Jamestown Republican to seek House seat
A Republican entering his first electoral contest, he will run for the 74th House District seat, which has been held for the last 18 months by Rep. Deborah Ruggiero (D) – who confirmed that she intends to run for a second term.
The PAC event will feature several other Republican candidates for state office.
“Mastro” to his friends, Mastrostefano is a lifelong Rhode Islander who has lived in Jamestown for the past seven years. He has an undergraduate degree in mechanical engineering from Western New England College, and a M.B.A. from the University of Rhode Island.
Born in Providence and raised in Warwick, he was one of four hopefuls considered by the Jamestown Republican Town Committee.
“After interviewing the potential candidates, everyone on our committee was struck by the same thing about Anthony – his sincerity,” committee chairperson Amy Gallagher told the Press. “He is a ‘dream’ candidate.”
Mastrostefano, 48, owns a pair of electrical supply companies with his brother, Vincent. One of the companies, Mastro Electric, has two stores in Rhode Island and one in Connecticut; the other, The Electric Connection, has two Rhode Island stores, including one on West Main Road in Middletown.
Mastrostefano and his wife, Melissa, have been married for 21 years. The couple has two teenage children: James, 15, and Mariel, 19. His wife, who has a Master’s degree in social work from Columbia University, is a counselor at a Providence middle school.
As advocates for public service, the Mastrostefanos participate in a local church program that helps build homes for impoverished families in the Dominican Republic and Honduras – where they also assist at a medical clinic. They regularly host exchange students, and they fostered a child in need of a stable home.
Because of his altruism, it has been especially difficult for Mastrostefano to see his own laid-off employees walking disconsolately out of the Providence employment agency beside his Electric Connection store on Elmwood Ave. – where he has his office.
“I second-guess myself and ask, ‘Isn’t there anything else I could have done to save their jobs?’” Mastrostefano told the Press. “I grew up with parents who suffered through the Great Depression, so we avoid debt and plow the profits back in the business. Our inventory is paid for, and the cash reserves we’ve saved up – along with accounts receivable – have kept us going during this recession. But the employees I had to lay off – people who were with me for 20, 30, 35 years – they are family. And, when I let them go, I knew I was sending them into financial crisis. That is not a power I asked for.”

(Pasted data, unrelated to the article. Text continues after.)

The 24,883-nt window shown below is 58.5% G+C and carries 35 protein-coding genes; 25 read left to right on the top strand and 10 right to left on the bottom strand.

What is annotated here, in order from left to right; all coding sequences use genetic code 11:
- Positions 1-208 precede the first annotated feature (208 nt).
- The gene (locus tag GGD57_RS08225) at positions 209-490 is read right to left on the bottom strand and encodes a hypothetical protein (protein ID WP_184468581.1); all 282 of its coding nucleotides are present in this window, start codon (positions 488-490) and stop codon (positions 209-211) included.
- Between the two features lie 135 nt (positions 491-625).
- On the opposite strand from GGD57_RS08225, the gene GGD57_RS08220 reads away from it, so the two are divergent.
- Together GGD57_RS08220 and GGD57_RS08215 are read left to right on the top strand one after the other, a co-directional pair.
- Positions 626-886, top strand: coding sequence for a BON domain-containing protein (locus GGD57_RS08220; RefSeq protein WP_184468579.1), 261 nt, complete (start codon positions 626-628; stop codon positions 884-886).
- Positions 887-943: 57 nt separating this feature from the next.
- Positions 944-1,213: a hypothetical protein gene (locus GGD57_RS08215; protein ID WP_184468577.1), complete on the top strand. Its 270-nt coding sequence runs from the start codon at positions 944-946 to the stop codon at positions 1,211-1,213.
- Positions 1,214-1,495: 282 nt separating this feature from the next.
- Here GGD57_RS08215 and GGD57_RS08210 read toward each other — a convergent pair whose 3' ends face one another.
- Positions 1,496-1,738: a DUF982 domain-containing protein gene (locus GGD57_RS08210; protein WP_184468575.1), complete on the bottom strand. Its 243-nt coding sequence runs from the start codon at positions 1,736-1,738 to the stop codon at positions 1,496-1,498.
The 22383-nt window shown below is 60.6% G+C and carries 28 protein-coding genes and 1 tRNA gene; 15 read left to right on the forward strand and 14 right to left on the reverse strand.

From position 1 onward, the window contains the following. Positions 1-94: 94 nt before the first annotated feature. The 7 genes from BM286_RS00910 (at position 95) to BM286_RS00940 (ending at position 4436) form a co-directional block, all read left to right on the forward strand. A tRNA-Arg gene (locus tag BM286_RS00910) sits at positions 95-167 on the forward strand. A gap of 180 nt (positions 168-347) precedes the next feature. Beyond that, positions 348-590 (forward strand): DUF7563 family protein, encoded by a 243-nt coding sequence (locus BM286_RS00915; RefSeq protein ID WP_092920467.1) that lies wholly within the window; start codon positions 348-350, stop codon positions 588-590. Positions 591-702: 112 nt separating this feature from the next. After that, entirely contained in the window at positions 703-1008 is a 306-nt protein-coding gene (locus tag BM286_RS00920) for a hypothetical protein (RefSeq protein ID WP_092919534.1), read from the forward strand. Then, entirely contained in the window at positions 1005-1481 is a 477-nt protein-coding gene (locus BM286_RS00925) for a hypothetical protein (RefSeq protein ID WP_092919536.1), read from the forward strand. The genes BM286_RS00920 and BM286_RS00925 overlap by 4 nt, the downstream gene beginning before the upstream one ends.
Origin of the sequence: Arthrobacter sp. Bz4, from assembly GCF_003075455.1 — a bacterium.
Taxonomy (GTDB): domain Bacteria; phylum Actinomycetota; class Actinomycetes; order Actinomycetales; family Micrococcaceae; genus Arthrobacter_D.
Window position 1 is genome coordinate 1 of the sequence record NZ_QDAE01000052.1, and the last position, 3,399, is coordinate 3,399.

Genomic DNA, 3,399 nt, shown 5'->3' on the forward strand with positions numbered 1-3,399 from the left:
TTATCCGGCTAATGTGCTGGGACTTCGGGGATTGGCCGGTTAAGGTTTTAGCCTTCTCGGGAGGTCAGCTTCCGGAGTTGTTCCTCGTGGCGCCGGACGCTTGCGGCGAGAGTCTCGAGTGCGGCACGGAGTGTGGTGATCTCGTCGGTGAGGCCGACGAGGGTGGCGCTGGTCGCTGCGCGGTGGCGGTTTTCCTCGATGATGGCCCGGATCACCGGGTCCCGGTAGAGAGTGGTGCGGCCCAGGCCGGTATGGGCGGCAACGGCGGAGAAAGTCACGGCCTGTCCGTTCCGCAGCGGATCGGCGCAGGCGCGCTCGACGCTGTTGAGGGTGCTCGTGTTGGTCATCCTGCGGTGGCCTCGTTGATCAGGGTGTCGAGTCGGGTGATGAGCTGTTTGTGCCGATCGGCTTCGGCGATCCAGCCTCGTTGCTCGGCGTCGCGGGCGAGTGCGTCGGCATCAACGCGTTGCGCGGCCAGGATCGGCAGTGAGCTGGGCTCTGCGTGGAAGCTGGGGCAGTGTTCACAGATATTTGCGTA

This all-too-personal perspective on the recession, along with his belief that Rhode Island can be turned around, spurred Mastrostefano to seek elected office.
“Massachusetts has an unemployment rate of 9 percent. New Hampshire is at 6 percent. Rhode Island is over 12 percent – and that’s wrong,” he said.
The following is a brief summary of the legislative efforts Mastrostefano would make to increase employment in Rhode Island, along with a few of his other positions:
• Business taxes: He would sponsor legislation to provide a differential, small-business tax rate to shield – or tax at reduced rates – any profits re-invested in businesses reporting income. “The package of pro-business bills that the governor [signed on June 29] – when you read the provisions, you see they’re just ‘window dressing,” Mastrostefano said. “A differential tax is a real incentive for people to grow their businesses.”
• Sales taxes: Mastrostefano would sponsor legislation to reduce sales taxes below the levels in Massachusetts and Connecticut.
• LNG: Mastrostefano opposes the proposal for a liquefied natural gas terminal in Mt. Hope Bay. “That idea just doesn’t pass the ‘smell test,’” he said.
• Casinos: Mastrostefano would not support opening casinos in Rhode Island because “that’s not true economic development. In fact, any money or incentives provided to casino developers is money taken away from true economic development. Manufacturing jobs are a far more effective way to create wealth.”
• Manufacturing jobs: Mastrostefano wants to support “industries that are already here.” For example, he would support the creation of a special manufacturing district to support and promote what’s left of the jewelry industry in Providence.
• Education: Mastrostefano would support legislation to develop mentoring programs in which retired professionals would serve – without pay – in the state’s public schools to help and inspire students. “There exists a whole host of people ending their careers in business with a desire to give back,” Mastrostefano said.
He is confident that the sales skills he has developed during decades of pitching products and technical arguments to a tough audience – general contractors and architects, for example – would serve him well in the House. He also has an innate propensity for patient explanation, he said.
“I’m not just after ‘the sale,’” he said. “I want to get people to do the right thing, and I will take all the time that’s necessary to explain ‘the right thing.’ The task of turning around Rhode Island requires the skills of a businessman, but it also requires someone who genuinely wants to explain the issues. And, I have to say, I love teaching.”